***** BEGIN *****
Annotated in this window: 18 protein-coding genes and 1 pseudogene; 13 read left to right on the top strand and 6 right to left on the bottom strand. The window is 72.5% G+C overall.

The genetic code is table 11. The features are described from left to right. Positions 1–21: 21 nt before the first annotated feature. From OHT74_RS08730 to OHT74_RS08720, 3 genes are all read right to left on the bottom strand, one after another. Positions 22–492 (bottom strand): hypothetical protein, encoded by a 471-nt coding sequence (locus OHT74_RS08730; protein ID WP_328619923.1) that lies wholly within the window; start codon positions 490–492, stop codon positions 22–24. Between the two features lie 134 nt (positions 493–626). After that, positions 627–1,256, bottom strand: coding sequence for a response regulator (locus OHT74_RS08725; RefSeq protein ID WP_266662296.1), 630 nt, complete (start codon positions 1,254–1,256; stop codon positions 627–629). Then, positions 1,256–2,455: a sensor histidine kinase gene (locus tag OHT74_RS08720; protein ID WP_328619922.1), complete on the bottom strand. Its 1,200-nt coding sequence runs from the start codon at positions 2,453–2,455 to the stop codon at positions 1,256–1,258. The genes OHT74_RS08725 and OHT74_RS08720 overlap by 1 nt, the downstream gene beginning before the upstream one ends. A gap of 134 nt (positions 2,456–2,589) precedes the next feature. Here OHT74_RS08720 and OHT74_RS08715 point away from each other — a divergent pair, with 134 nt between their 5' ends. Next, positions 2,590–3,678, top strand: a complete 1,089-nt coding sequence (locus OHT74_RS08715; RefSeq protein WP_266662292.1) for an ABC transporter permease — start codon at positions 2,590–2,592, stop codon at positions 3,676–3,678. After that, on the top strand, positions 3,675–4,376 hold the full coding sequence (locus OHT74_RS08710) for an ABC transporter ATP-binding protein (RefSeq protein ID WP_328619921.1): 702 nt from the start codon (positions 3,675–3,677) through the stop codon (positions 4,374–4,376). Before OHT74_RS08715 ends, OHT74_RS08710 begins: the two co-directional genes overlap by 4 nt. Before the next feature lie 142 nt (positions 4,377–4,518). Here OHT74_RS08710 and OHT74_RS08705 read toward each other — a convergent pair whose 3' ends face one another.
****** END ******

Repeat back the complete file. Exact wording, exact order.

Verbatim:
Annotated in this window: 18 protein-coding genes and 1 pseudogene; 13 read left to right on the top strand and 6 right to left on the bottom strand. The window is 72.5% G+C overall.

The genetic code is table 11. The features are described from left to right. Positions 1–21: 21 nt before the first annotated feature. From OHT74_RS08730 to OHT74_RS08720, 3 genes are all read right to left on the bottom strand, one after another. Positions 22–492 (bottom strand): hypothetical protein, encoded by a 471-nt coding sequence (locus OHT74_RS08730; protein ID WP_328619923.1) that lies wholly within the window; start codon positions 490–492, stop codon positions 22–24. Between the two features lie 134 nt (positions 493–626). After that, positions 627–1,256, bottom strand: coding sequence for a response regulator (locus OHT74_RS08725; RefSeq protein ID WP_266662296.1), 630 nt, complete (start codon positions 1,254–1,256; stop codon positions 627–629). Then, positions 1,256–2,455: a sensor histidine kinase gene (locus tag OHT74_RS08720; protein ID WP_328619922.1), complete on the bottom strand. Its 1,200-nt coding sequence runs from the start codon at positions 2,453–2,455 to the stop codon at positions 1,256–1,258. The genes OHT74_RS08725 and OHT74_RS08720 overlap by 1 nt, the downstream gene beginning before the upstream one ends. A gap of 134 nt (positions 2,456–2,589) precedes the next feature. Here OHT74_RS08720 and OHT74_RS08715 point away from each other — a divergent pair, with 134 nt between their 5' ends. Next, positions 2,590–3,678, top strand: a complete 1,089-nt coding sequence (locus OHT74_RS08715; RefSeq protein WP_266662292.1) for an ABC transporter permease — start codon at positions 2,590–2,592, stop codon at positions 3,676–3,678. After that, on the top strand, positions 3,675–4,376 hold the full coding sequence (locus OHT74_RS08710) for an ABC transporter ATP-binding protein (RefSeq protein ID WP_328619921.1): 702 nt from the start codon (positions 3,675–3,677) through the stop codon (positions 4,374–4,376). Before OHT74_RS08715 ends, OHT74_RS08710 begins: the two co-directional genes overlap by 4 nt. Before the next feature lie 142 nt (positions 4,377–4,518). Here OHT74_RS08710 and OHT74_RS08705 read toward each other — a convergent pair whose 3' ends face one another.